Pustular Psoriasis and Lichen Nitidus

David L. Kaplan, MD

An erythematous eruption on the eyelids, asymptomatic papules on the extremities, an acneiform rash--can you identify the disorders pictured here?

Case 1:

A 60-year-old woman presents for evaluation of a patchy, slightly tender and pruritic rash on her trunk and proximal extremities. She has no history of a similar rash; however, she has had mild psoriasis on the elbows and knees. During a recent hospitalization for pneumonia, she received antibiotics as well as systemic corticosteroids. She recovered uneventfully; the psoriasis cleared during the hospitalization.

What does this look like to you?


A.

Pustular drug reaction.

B.

Staphylococcal folliculitis.

C.

Pustular psoriasis.

D.

Candida

folliculitis.

E.

Erythema multiforme.

Case 1: Pustular psoriasis, C,

can be triggered by high-dose corticosteroid therapy in patients with long-standing stable plaque psoriasis. Treatment options for pustular psoriasis include topical calcipotriene, wet wraps, potent topical corticosteroids, acitretin, cyclosporine, and methotrexate.

Pustular psoriasis may be difficult to distinguish from a pustular drug reaction; a biopsy may be necessary to establish the diagnosis. Staphylococcal infections are usually more inflammatory and more tender. Candida folliculitis sometimes erupts after corticosteroid treatment; a culture or biopsy may be needed to distinguish it from pustular psoriasis. Erythema multiforme is not pustular.

Case 2:

A 7-year-old boy has had an asymptomatic papular eruption on the trunk and extremities for several weeks. He is otherwise healthy.

What is your clinical impression?


A.

Follicular eczema.

B.

Pityrosporum

folliculitis.

C.

Lichen nitidus.

D.

Lichen planus.

E.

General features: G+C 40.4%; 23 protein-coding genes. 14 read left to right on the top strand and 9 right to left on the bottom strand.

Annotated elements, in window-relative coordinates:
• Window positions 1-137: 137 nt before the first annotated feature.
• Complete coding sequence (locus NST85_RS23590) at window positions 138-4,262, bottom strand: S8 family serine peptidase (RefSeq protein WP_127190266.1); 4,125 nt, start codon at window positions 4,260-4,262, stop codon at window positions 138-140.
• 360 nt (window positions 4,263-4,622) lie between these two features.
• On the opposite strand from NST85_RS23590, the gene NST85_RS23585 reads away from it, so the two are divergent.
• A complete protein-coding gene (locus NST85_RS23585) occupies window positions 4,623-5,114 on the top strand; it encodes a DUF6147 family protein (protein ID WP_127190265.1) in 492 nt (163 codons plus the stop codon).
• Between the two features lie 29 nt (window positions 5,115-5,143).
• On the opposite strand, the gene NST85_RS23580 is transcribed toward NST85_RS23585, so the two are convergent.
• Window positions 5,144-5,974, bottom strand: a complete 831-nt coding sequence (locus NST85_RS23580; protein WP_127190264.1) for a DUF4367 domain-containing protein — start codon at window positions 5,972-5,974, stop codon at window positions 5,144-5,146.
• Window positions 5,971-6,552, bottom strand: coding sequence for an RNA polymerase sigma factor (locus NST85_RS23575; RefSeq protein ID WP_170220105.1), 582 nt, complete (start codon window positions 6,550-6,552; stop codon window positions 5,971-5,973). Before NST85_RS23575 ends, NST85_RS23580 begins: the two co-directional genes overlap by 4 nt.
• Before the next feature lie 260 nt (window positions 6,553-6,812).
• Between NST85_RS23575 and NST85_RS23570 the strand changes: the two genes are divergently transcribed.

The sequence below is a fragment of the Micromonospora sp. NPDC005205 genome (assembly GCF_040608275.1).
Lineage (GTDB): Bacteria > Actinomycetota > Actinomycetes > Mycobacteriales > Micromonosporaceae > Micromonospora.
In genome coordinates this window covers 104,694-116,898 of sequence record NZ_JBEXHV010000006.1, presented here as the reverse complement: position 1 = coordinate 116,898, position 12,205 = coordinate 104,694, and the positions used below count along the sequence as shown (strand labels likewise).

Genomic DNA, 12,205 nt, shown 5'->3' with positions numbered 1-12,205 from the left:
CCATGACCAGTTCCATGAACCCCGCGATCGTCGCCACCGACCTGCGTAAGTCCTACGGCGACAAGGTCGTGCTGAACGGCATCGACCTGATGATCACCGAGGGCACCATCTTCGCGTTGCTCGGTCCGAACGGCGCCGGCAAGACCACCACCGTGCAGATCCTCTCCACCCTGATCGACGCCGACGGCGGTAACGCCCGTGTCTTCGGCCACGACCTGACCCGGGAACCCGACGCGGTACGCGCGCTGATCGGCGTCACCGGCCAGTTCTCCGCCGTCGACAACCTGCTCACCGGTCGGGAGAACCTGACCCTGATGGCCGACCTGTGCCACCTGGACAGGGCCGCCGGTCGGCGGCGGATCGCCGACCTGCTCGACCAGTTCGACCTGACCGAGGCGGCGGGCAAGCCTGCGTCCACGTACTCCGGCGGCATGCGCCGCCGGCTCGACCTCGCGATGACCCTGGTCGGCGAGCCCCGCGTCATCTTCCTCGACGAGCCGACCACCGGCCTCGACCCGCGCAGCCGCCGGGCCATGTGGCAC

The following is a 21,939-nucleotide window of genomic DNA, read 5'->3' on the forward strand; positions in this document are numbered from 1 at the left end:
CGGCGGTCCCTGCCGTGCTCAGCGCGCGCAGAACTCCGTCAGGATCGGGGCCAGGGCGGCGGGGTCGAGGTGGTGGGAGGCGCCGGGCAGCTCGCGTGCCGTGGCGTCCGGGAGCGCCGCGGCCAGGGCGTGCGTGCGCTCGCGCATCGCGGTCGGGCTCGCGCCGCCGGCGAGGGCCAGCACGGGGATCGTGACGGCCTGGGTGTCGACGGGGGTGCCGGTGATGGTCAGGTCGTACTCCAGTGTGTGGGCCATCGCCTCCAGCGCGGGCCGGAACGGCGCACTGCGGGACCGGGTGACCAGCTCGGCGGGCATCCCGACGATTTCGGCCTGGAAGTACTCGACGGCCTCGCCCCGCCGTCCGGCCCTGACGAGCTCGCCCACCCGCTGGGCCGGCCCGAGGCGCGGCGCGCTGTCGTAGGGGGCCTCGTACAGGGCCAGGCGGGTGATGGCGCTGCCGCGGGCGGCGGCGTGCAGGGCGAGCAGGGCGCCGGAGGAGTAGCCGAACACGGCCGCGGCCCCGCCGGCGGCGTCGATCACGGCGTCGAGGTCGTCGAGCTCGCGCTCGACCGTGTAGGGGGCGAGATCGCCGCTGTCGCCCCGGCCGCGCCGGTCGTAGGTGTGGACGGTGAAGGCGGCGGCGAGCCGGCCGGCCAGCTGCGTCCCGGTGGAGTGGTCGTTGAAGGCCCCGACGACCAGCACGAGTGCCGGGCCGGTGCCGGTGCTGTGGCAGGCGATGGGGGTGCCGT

Keratosis pilaris.

Case 2: Lichen nitidus, C,

a condition of unknown cause sometimes seen in children, generally lasts for several months before resolving. There is no known treatment.

Follicular eczema is usually seen only in atopic persons. Pityrosporum folliculitis is typically confined to the trunk. Lichen planus is pruritic and consists of flat purple polygonal papules. Keratosis pilaris preferentially affects atopic persons and is confined to the upper outer arms, upper outer thighs, and cheeks.

Case 3:

A 32-year-old woman has been bothered by an asymptomatic papular, erythematous eruption on her eyelids for several weeks. She has not changed her cosmetics or moisturizers. She denies rubbing her eyes or using eyedrops.

What is the most likely diagnosis?


A.

Seborrheic dermatitis.

B.

Rosacea.

C.

Acne.

D.

Sarcoidosis.

E.

Syringomas.

Case 3:

This patient has

rosacea, B,

which sometimes presents with eyelid lesions. The condition responded to a combination of topical antibiotics and oral tetracycline.

Seborrheic dermatitis may present with scaling, erythema, and blepharitis but not papules. Acne sometimes erupts on the eyelids, but an acneiform eruption as an isolated finding in a patient of this age would be highly unlikely. Papular lesions are frequently associated with sarcoidosis; however, other conditions would have to be ruled out before a diagnosis of sarcoidosis could be made. Syringomas--flesh-colored papules usually found on the lower eyelids--are benign eccrine gland tumors that begin to appear in the third and fourth decades. They are not erythematous.

Case 4:

For 6 months, a 33-year-old woman has had a worsening acnelike condition. The outbreak initially cleared with mometasone cream, but the treatment is no longer effective. The patient has not started any new medications recently.

What do you suspect?


A.

Rosacea.

B.

Steroid rosacea.

C.

Acne.

D.

Cutaneous lupus erythematosus.

E.

Keratosis pilaris.

Case 4:

The patient has

steroid rosacea, B.

Initiation of treatment requires discontinuation of the topical corticosteroid; however, corticosteroid rebound may precipitate a flare of erythema and pustules that can persist for 6 to 8 weeks. Corticosteroid-sparing agents, such as tacrolimus or pimecrolimus, are recommended; antibiotics are sometimes used as well.

The patient's history of corticosteroid use rules out acne and rosacea. Keratosis pilaris is usually seen in younger patients and typically is not highly inflammatory. Cutaneous lupus erythematosus might be considered; however, the patient has no history of photosensitivity.